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Syria braces for election-related violence

Clashes have continued in Syria ahead of presidential polls scheduled for Tuesday, amid fears that opposition forces will target voters
Opposition forces have warned people to not leave their homes in Aleppo (AFP)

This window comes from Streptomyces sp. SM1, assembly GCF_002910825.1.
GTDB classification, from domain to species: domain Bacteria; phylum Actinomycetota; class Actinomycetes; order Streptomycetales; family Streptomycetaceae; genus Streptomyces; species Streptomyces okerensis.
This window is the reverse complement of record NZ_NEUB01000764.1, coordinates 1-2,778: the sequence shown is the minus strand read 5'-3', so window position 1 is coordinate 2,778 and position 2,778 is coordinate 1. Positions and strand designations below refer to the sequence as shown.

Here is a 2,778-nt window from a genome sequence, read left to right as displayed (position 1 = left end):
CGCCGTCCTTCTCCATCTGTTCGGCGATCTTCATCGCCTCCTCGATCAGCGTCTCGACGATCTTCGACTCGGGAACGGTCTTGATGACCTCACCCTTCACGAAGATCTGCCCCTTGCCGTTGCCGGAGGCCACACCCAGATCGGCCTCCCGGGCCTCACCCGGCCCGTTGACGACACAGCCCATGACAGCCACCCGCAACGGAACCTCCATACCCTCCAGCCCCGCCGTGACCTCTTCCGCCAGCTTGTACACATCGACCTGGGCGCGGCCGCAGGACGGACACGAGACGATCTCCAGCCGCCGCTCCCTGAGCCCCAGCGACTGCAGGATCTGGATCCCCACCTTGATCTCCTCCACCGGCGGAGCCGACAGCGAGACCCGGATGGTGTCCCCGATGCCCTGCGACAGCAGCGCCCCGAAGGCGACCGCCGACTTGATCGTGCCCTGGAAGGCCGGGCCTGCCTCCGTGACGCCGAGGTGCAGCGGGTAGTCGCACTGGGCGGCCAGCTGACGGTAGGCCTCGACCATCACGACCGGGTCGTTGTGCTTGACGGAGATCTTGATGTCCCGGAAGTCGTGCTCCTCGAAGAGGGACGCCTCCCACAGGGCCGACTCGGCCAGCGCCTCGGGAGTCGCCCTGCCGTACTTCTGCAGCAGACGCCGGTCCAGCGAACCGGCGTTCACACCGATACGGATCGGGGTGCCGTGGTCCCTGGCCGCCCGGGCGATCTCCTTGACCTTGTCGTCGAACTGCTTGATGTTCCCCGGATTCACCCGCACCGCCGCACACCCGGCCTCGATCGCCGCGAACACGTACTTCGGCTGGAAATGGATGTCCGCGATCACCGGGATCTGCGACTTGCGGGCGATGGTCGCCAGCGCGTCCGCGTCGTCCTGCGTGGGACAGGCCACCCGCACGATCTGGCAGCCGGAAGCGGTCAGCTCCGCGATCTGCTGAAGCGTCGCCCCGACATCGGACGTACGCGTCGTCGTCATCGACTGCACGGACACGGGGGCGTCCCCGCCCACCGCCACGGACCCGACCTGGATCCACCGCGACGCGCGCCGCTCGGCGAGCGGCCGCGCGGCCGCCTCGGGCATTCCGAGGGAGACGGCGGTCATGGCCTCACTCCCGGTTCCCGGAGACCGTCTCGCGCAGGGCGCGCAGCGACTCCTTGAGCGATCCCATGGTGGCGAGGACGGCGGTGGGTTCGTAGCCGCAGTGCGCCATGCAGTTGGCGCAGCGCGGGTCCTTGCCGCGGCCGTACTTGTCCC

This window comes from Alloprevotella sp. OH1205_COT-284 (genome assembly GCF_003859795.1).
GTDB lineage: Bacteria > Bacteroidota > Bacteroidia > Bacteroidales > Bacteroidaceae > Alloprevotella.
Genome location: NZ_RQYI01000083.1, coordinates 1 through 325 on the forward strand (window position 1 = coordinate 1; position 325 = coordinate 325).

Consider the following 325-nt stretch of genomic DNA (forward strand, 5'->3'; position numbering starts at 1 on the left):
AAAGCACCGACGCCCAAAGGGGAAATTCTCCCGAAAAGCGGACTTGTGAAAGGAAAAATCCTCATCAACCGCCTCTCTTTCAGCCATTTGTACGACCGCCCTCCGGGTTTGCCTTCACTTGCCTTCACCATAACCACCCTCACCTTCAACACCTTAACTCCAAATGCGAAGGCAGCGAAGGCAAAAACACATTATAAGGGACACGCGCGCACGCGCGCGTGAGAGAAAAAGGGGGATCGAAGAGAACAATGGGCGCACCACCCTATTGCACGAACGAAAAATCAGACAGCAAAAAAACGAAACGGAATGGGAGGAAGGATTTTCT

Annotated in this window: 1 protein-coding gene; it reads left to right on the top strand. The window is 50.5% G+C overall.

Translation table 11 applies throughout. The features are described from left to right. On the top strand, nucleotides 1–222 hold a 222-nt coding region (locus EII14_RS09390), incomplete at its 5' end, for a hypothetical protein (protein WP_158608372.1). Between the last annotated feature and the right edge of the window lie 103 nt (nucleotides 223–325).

Syria is readying for potential election-related attacks as government-held parts of the country prepare for a controversial presidential vote on Tuesday. Opposition groups in Aleppo have already issued warnings for people to stay at home, while security forces in the capital Damascus are reportedly on high alert. On Monday, a bomb-laden truck killed at least 10 people when it exploded in a village of the central Syrian province of Homs, state television said. Meanwhile, over the weekend mortar attacks on a government-held neighbourhood in Aleppo killed 50 people, according to the UK-based Syrian Observatory for Human Rights. Forces loyal to Syrian president Bashar al-Assad also reportedly pounded northern neighbourhoods in Aleppo, as clashes continued throughout much of the war-torn country. In central Syria, the Islamic State of Iraq and the Levant (ISIL) also reportedly killed a 102-year-old man along with his whole family in what appeared to a sectarian attack aimed at the Alawite sect to which Assad belongs. While the elections are scheduled to take place on Tuesday, voting will only be allowed in government-held areas, with large parts of Syria unable to go to the polls. Syrian opposition forces have slammed the vote as a “farce” and a "parody of democracy”, while insisting that the election will only exacerbate divisions. Opposition candidates, most of whom are in exile abroad, were prevented from standing due to residence requirements. Instead, Assad will run-off against two other approved challengers, and is almost certain of victory. The Baath Party said in a statement that by choosing Assad, Syrians would be voting “for a leader ... who confronts the war ... for the iconic leader Bashar Assad, who has stayed at the side of his people in all corners of the homeland.” State television on Sunday also broadcast a live meeting of Sunni religious scholars who urged voters to cast their ballots for Assad, who is facing off against MP Maher Hajjar and ex-minister Hassan Nouri. Despite the concerns about legitimacy, Syrians abroad - who cast their votes in embassies across the world last week - did come out in relatively large numbers in some countries. In neighbouring Lebanon, over 100,000 people out of an eligible 500,000 voted, surprising even the Beirut embassy which thought only 70,000 would turn out. However, there were widespread complaints that the vote was skewed because Hezbollah, which is allied to Assad, was free to organise buses and rallies in favour of Assad, while the opposition lives in fear and operates in secret. The turnout was significantly lower in many Western countries though, with Syrian authorities blaming some for discouraging the vote. Lebanon is currently home to more than a million Syrian refugees, more than half of whom are children. It is believed that 160,000 people have been killed and millions displaced in the more than three-year uprising against Assad’s rule.